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Does Examination Hell Pay Off? A Cost-Benefit Analysis of "Ronin" and College Education in Japan

College-bound students in Japan undergo a process of intense preparation known as examination hell. An extreme manifestation of examination hell is the ronin phenomenon. Typically thirty percent of students choose the ronin option under which they spend years in addition to high school preparing for the next yearfs college entrance examinations. Using the mean scores of the entrance examinations as a measure of college quality, I find that college quality significantly improves the internal rate of return (IRR) to college education among the sample of male graduates in Japan. Ronin increases earnings indirectly by improving the quality of the college attended. I also show that the IRR with respect to ronin is one of diminishing returns. On average, the number of ronin years which maximizes the IRR is found to be somewhere between one and two years.

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File URL: http://swopec.hhs.se/hastef/papers/hastef0346.pdf
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Paper provided by Stockholm School of Economics in its series SSE/EFI Working Paper Series in Economics and Finance with number 346.

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Length: 30 pages
Date of creation: 30 Nov 1999
Date of revision: 22 Aug 2000
Publication status: Published in Economics of Education Review, 2007, pages 271-284.
Handle: RePEc:hhs:hastef:0346
Contact details of provider: Postal: The Economic Research Institute, Stockholm School of Economics, P.O. Box 6501, 113 83 Stockholm, Sweden
Phone: +46-(0)8-736 90 00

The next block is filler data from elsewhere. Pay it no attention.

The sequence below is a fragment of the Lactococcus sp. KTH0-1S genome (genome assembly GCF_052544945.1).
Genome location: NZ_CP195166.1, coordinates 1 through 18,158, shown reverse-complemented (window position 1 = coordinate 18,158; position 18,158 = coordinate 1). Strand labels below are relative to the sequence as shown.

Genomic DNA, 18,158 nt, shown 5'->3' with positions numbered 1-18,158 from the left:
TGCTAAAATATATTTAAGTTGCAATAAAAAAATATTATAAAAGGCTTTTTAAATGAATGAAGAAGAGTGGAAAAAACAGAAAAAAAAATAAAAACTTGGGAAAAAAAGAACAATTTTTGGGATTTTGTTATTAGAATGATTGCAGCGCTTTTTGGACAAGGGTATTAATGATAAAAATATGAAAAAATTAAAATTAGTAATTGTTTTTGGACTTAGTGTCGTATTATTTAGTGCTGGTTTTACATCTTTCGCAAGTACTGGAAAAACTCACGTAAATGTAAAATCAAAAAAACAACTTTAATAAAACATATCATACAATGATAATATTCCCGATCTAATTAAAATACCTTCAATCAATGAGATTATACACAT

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Web page: http://www.hhs.se/
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  1. Hashimoto, Masanori & Raisian, John, 1985. "Employment Tenure and Earnings Profiles in Japan and the United States," American Economic Review, American Economic Association, vol. 75(4), pages 721-35, September.
  2. Psacharopoulos, George, 1996. "Economics of education: A research agenda," Economics of Education Review, Elsevier, vol. 15(4), pages 339-344, October.
  3. Heckman, James, 2013. "Sample selection bias as a specification error," Applied Econometrics, Publishing House "SINERGIA PRESS", vol. 31(3), pages 129-137.
  4. Robert J. Willis & Sherwin Rosen, 1978. "Education and Self-Selection," NBER Working Papers 0249, National Bureau of Economic Research, Inc.
  5. Yoshi-Fumi Nakata & Carl Mosk, 1987. "The Demand for College Education in Postwar Japan," Journal of Human Resources, University of Wisconsin Press, vol. 22(3), pages 377-404.
  6. Jacob Mincer & Yoshio Higuchi, 1987. "Wage Structures and Labor Turnover in the U.S. and in Japan," NBER Working Papers 2306, National Bureau of Economic Research, Inc.
  7. Gronau, Reuben, 1974. "Wage Comparisons-A Selectivity Bias," Journal of Political Economy, University of Chicago Press, vol. 82(6), pages 1119-43, Nov.-Dec..
  8. Johnson, George E & Stafford, Frank P, 1996. "On the Rate of Return to Schooling Quality," The Review of Economics and Statistics, MIT Press, vol. 78(4), pages 686-91, November.
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